December 22, 2010 § 1 Comment
I am a huge French Toast fan and am always looking for ways to spruce up the classic. I am always pondering ways to give the classic a twist – whether it be by using a new kind of bread or croissants. Given that we are in the middle of the winter holiday season, Italian Panettone seems to be the natural choice to stand in for the trusty French bread.
Panettone are a traditional Italian sweet bread that is made for Christmas and New Year (Italians out there, correct me if I get any of this wrong). It traditionally takes on a round cake or cupola shape and weighs about one and a half pounds. I dream of the day I find myself in Milan around Christmas time so I could enjoy a fresh baked Panettone in its natural habitat.
But even here in the states, Panettone are easily acquired if you know where to look. You can seek out an Italian family member or friend to ship you the original (I am still working on this option myself), pick one up at your local Italian deli (I am fortunate to have this option) or grocery store (some have them handy in time for the holidays), or you can order them online.
I used my usual classic French toast recipe for the egg mixture — whenever trying new recipes I like to switch up one major ingredient at a time so that I know which substitution yields which result. My husband was the guinea pig this time and I he was certainly not complaining. The Panettone is so fluffy and soft that it absorbs the egg mixture perfectly.
The final result is one of the fluffiest French toast textures I have ever tasted – the delicate texture is a perfect accompaniment to the raisins in the Panettone and the fruit topping gives it that little something extra. There is almost a bread pudding type of quality to the middle sections of each slice. In fact, I might try this as a bread pudding next time. Will share when I do…
I hope you enjoy it as much as we did — let me know how yours turns out!
- 1/2 of a Pannetone cake, sliced into evenly cut slices
- 1/3 cup heavy cream
- 1/3 cup milk
- 3 eggs
- 1/3 cup orange juice
- 1 teaspoon sugar
- 1 teaspoon vanilla
- 1/4 teaspoon ground cinnamon
- 1/8 teaspoon ground nutmeg
- 2-3 tablespoons of unsalted butter
- 1 cup frozen mixed berries
- 3 tablespoons sugar (or raw sugar)
- powdered sugar
- In a medium bowl, whisk together the cream, milk, eggs, orange juice, sugar, vanilla, cinnamon, and nutmeg
- Place a few Panettone slices into the bowl to absorb the mixture (a good rule of thumb for how many to put in at a time is to put in as many as will fit without crowding or overlapping), let soak for 2 minutes and flip so that both sides absorb the mixture equally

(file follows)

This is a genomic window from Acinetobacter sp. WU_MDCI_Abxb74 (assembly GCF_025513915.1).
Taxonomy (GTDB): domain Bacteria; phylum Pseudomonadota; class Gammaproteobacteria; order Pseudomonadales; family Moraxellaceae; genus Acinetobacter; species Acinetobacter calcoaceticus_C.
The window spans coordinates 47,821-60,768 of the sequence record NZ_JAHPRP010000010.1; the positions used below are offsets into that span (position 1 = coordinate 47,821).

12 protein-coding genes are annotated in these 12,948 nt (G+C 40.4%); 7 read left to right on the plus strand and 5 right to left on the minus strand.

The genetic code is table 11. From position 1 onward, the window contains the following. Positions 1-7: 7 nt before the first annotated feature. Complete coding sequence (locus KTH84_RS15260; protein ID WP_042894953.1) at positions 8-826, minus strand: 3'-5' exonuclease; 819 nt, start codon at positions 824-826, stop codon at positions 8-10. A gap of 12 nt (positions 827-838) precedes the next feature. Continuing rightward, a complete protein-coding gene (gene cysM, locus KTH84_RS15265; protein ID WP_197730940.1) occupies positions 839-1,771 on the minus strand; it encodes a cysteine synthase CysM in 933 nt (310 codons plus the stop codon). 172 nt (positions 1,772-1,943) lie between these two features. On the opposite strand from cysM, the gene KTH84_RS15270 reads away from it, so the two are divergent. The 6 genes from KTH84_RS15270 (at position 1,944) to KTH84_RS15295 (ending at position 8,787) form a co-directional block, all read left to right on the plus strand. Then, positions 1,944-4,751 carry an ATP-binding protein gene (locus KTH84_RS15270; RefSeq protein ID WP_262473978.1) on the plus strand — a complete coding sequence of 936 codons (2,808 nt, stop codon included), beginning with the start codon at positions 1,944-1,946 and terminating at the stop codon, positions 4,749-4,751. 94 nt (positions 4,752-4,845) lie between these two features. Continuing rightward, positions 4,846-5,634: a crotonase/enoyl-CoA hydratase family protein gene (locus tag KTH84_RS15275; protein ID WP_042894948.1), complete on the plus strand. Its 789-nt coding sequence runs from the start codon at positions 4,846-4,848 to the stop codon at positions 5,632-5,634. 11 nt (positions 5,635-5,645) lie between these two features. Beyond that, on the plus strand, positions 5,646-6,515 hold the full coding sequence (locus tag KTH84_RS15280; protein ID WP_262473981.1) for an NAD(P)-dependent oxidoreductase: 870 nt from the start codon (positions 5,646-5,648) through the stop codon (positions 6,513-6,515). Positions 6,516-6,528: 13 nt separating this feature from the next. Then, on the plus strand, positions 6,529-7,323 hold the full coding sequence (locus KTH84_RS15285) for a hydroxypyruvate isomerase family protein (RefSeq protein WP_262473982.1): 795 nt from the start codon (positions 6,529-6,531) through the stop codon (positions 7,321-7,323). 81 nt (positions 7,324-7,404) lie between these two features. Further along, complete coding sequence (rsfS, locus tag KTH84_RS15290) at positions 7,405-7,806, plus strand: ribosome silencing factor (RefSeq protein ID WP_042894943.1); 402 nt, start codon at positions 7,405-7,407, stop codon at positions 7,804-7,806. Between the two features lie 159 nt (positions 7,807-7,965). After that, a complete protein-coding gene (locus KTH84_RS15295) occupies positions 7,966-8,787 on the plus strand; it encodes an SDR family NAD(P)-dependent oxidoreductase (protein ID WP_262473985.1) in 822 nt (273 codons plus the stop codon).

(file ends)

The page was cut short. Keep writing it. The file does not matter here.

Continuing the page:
- Butter and heat griddle to med-high
- When the Panettone is finished soaking, place them on the griddle and cook evenly on both sides (about 2 minutes on each side)
- Repeat until all the Panettone French toast are done
- In a small sauce pan, combine the frozen mixed berries and sugar and bring to a simmer
- Simmer for about 10 minutes or until the liquid reduces to a syrup
- Plate the Panettone French Toast and top with butter, topping, and powdered sugar
August 23, 2010 § Leave a comment
Happy first day of fall! To celebrate, I decided to experiment with making my own raspberry preserves. I have been reading about all the small batch jam-making (like here) and decided it was time to give it a try. So here it goes,
The mission: to make 2 jars of raspberry jam.
- 6 cups of fresh raspberries
- 3 cups of sugar (see Note, below)
- Orange zest
Note: some recipes recommend using equal weight fruit to sugar — I decided to try a low-sugar approach to how it would turn out. The 2:1 ratio of fruit to sugar works for me, but feel free to improvise to taste.
Making it happen:
Combine all the ingredients in a pot and cook at a low temperature for until the mixture turns into a nice liquid goo and starts to simmer. This will probably take anywhere from 20-40 minutes. Let the mixture simmer for about 5 minutes and then take it off the heat and let it cool.
In order to make jam properly, you apparently have to let it ‘set,’ which means letting it cool and then turning up the heat again to the sugars coagulate. So cool the mixture for an hour or so and then put it back onto low heat. When you place it back on the low heat, you will notice in about 5-7 minutes that the mixture changes consistency and becomes thicker. That’s what you want! Time to take it off the heat and can.
Scoop the mixture into sterilized jars (do not reuse old jars, as this can cause bacteria to grow inside the lids). I found that a funnel helps with this process. Because the mixture is very warm, it will cause the lid to seal once you put it on (allowing you to get that ‘pop’ sound from the lid the first time you open it).
This was my first time canning anything and I welcome any feedback, observations, tips, etc. 🙂